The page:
VHF Radio Waterproofing for Sea Kayaking
As of 2009, none of the VHF radios on the market are waterproof enough to meet my standards of "kayak waterproof". The weak links for all of them are the battery cover and the silly rubber stopper plugs for headset/earpieces and remote microphones (Silly in that these are on hand held radios, so what would you need a separate microphone for? And if you did plug a mic or headset that would completely invalidate any water resistence rating.)
Warrantees that cover water damage don't do you any good when your radio quits working during a trip - let alone in an emergency. You need reliability, not free repairs. So my best solution at this time is to buy whatever model VHF radio fits well in the pocket of your PFD, then put the radio in in a bag that is waterproof. Ideally you should be able to operate the radio while it is sealed in this bag. However, if the only time your radio ever gets exposed to water is in a single emergency where you had to take it out of the bag to use it, then most radios that are rated as "submersible" (i.e. per IPX8 or JIS7) would probably function long enough at the surface of the water to get a call out for help. What submersible ratings alone won't due is let kayakers carry their radio unprotected in their PFD pocket forever without maintenance or damage.
For all hand-held VHF radios, I recommend keeping them in a talk-through waterproof radio bag such as those by AquaPac (about $30.00) or Aloksak (about $5).
The Aloksak bags look like a zip-lock baggie, but unlike baggies the Aloksak bags are designed to be waterproof. Baggies tend to hold water in, but they don't keep water out. Aloksak doesn't make any bags specifically for VHF radios (they are simply rectangular shaped, no special shape for a radio's thin antenna etc.), so my fix is to burp the air out of the bag then wrap the excess material around the radio and its antenna and hold it in place with rubber bands. It doesn't look pretty, but it works. Depending on the design of the knobs and buttons on your radio, you may be able to use the radio while it is in the Aloksak bag. Certainly talking and listening through the bag is no problem. If you can't work the controls well enough through the bag, then take the radio out of the bag when needed. My experience is that the "submersible" radios are waterproof enough to work for a while even when wet, but they are not waterproof enough to let them get wet on a regular basis unless you want to clean and lube the gaskets after every day of paddling.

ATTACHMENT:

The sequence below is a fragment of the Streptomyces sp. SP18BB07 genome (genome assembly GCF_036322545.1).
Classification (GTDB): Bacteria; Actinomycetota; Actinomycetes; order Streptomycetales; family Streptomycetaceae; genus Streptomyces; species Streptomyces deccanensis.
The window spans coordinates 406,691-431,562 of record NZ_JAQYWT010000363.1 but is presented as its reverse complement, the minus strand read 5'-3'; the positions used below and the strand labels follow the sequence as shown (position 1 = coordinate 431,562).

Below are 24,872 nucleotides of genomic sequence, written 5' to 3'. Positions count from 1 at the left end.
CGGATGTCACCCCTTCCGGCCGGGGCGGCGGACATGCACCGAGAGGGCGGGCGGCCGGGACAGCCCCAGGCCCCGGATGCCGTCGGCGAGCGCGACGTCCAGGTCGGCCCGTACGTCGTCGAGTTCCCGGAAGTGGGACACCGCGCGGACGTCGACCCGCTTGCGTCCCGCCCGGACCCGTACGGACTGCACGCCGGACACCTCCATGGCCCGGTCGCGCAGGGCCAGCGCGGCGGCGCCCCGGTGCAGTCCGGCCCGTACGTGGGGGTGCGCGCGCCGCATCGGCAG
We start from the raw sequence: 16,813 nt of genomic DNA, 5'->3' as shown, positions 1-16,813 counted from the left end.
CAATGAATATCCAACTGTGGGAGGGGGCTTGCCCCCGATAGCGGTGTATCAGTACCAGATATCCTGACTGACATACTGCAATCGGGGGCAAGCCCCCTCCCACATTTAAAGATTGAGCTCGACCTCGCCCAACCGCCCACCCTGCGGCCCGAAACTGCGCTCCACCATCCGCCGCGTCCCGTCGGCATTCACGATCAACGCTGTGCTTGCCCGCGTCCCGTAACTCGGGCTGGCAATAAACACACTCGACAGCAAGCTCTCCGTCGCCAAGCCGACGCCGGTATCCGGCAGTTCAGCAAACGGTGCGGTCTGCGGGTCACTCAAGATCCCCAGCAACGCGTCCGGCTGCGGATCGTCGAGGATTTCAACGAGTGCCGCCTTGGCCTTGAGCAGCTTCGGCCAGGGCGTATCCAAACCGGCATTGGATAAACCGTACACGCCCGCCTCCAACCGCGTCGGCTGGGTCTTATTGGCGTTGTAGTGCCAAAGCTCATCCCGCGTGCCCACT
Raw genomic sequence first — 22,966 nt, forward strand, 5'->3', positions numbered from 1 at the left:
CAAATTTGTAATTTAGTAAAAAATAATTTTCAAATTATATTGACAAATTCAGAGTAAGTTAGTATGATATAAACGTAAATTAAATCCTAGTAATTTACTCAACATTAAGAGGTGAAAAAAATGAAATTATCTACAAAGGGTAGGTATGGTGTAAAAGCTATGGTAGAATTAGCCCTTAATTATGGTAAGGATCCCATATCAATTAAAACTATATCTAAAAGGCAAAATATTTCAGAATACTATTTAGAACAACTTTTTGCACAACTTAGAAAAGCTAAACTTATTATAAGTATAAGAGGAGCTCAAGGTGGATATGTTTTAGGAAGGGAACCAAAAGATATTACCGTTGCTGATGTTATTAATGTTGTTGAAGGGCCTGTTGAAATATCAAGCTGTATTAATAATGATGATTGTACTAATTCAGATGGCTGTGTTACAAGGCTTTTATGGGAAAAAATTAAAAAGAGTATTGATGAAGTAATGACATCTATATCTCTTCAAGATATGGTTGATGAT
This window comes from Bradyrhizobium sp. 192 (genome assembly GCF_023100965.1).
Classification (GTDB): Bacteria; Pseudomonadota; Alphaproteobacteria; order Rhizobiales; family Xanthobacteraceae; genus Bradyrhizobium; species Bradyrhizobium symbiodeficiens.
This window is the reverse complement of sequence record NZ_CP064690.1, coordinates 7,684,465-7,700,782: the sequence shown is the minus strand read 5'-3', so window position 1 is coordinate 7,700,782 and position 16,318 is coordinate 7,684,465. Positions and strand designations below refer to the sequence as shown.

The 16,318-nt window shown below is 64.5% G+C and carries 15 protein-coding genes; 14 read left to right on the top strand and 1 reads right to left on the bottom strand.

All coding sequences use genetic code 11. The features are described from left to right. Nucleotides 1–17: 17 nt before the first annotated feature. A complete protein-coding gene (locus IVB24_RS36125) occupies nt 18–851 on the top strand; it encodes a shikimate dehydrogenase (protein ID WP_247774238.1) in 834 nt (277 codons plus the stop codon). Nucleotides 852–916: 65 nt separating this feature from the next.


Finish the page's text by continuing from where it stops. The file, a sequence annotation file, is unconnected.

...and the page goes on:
The AquaPac bags are available in shapes specifically designed for hand-held VHF radios, and they are designed so you can use the radio while it is sealed in the bag. The downside is that unfortunately these bags have a bulky closure clamp. So with the radio in one of these bags you probably won’t be able to fit it in a pocket on the front of your PFD. In that case you could put it in a pocket on the back of your PFD or add double protection by also putting it in a dry bag and clipping that onto the deck of your kayak.
The AquaPac brand bags have a unique clamping system to seal the bags which are designed to be completely waterproof (at least to a few meters - always test them for airtight waterproofness before using by squeezing the bag and listening and feeling if air goes out), and they generally hold up better than other radio bags. AquaPac dry bags and Aloksak bags are available from our on-line store.